Since when did it become okay for pension fund managers and other investors to start telling the firearms industry how to run its business? Gun companies have been responsibly doing business for generations, and with tens of millions of gun owners already owning somewhere north of 300 million guns—and that’s a rough, perhaps conservative estimate—and only a fraction of those guns are ever involved in a criminal act, according to years of FBI Uniform Crime Reports.
CCRKBA Seeks Handgun Sales Case Review
Meanwhile, CCRKBA has asked for U.S. Supreme Court review of its challenge to a decades-old ban on interstate handgun sales, which the group believes is an anachronism because of the advent of the National Instant Check System (NICS).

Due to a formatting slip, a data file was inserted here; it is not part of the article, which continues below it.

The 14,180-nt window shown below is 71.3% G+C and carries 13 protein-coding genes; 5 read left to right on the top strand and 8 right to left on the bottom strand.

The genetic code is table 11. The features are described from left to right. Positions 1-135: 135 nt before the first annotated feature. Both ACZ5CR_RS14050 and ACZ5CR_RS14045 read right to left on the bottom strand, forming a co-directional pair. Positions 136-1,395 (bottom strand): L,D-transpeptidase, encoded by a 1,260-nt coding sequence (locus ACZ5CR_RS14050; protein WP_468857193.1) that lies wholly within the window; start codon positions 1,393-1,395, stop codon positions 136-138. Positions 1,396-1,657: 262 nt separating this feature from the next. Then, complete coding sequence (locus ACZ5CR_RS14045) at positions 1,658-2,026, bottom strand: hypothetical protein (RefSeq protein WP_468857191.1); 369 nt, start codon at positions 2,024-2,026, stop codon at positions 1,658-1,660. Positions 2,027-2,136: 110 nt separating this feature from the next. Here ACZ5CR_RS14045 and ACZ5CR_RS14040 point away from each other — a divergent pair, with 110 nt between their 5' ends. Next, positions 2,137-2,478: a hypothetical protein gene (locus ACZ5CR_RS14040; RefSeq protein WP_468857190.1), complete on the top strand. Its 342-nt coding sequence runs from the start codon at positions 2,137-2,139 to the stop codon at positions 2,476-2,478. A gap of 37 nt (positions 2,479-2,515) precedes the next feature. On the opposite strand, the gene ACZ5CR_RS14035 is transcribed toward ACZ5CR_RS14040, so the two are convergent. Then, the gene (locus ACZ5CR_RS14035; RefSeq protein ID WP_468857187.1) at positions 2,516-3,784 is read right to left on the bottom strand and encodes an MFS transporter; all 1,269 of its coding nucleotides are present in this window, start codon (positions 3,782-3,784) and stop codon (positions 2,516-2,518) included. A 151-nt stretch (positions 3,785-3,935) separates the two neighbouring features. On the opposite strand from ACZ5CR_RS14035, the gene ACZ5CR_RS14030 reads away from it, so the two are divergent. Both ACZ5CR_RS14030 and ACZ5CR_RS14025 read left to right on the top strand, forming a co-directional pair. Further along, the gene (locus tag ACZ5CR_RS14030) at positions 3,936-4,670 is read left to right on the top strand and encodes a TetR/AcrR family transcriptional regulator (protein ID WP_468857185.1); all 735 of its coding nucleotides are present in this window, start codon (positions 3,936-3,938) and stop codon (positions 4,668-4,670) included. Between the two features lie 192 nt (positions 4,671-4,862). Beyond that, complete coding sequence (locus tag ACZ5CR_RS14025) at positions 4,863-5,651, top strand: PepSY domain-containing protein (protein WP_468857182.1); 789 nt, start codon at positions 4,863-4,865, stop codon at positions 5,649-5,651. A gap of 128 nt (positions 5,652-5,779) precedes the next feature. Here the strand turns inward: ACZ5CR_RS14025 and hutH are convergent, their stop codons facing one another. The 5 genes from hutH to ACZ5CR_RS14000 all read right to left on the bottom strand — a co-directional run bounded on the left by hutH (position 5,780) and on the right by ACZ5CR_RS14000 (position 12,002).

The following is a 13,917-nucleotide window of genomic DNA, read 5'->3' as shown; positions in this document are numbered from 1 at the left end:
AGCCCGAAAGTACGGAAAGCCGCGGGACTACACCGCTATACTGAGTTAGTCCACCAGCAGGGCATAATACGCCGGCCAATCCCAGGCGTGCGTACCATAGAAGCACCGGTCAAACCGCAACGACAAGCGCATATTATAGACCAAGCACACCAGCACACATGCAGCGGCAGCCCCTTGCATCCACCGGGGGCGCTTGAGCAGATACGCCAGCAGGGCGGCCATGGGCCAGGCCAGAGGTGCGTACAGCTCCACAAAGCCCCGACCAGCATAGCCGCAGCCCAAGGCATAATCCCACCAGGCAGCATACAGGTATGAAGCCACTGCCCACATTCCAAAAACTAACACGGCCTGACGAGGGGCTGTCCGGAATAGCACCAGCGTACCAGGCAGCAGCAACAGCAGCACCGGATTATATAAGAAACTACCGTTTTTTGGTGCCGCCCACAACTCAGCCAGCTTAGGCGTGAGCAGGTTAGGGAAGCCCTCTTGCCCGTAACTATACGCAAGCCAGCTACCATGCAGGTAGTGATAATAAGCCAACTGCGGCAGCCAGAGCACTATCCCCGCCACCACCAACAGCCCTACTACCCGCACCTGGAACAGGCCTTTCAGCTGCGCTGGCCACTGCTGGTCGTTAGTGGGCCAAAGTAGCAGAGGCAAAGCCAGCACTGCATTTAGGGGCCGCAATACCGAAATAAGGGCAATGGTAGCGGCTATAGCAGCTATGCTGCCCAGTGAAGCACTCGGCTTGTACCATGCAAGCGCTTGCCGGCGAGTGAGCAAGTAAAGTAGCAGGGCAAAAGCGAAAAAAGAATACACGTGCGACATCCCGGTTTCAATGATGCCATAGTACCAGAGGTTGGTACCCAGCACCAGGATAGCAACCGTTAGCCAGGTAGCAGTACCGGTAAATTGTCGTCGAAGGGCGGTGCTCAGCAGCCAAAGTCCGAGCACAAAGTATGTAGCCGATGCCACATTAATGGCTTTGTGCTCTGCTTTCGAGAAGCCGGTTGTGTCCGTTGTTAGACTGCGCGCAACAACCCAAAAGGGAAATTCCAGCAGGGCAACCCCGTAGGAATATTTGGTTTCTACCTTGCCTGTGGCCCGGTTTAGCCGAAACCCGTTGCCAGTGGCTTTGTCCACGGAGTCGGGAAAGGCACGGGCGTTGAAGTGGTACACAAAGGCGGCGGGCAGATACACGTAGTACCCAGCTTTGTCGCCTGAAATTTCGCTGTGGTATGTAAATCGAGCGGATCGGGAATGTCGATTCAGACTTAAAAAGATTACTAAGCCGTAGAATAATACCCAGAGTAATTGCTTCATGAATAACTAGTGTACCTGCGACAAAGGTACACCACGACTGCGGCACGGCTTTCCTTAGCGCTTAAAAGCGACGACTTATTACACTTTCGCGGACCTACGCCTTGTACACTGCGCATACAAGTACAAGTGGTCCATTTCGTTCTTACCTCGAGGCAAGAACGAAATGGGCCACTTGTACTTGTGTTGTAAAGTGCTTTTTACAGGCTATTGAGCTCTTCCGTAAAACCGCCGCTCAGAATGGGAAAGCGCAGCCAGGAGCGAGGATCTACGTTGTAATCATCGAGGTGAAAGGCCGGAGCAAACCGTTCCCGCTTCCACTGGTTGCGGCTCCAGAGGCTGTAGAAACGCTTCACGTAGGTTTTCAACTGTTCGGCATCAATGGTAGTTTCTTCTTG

The case, known as Mance v. Whitaker, involves a Washington, D.C. couple and a Texas-based firearms retailer. Andrew and Tracy Hanson live in the District of Columbia, and wanted to purchase a handgun from gun dealer Frederic Mance, but the current law forbids the transaction.
CCRKBA brought their case to federal court with SAF’s financial support. U.S. District Court Judge Reed O’Connor of the Northern District of Texas, Fort Worth Division, initially ruled that “even under intermediate scrutiny, the federal interstate handgun transfer ban is unconstitutional on its face.”
That ruling was reversed by an appeals court panel, and CCRKBA’s request for an en banc hearing before the full appeals court failed on what Chairman Alan Gottlieb called “a fractured 8-7 vote.”
However, Gottlieb is hopeful that with the new makeup of the high court, this case could wind up getting a hearing.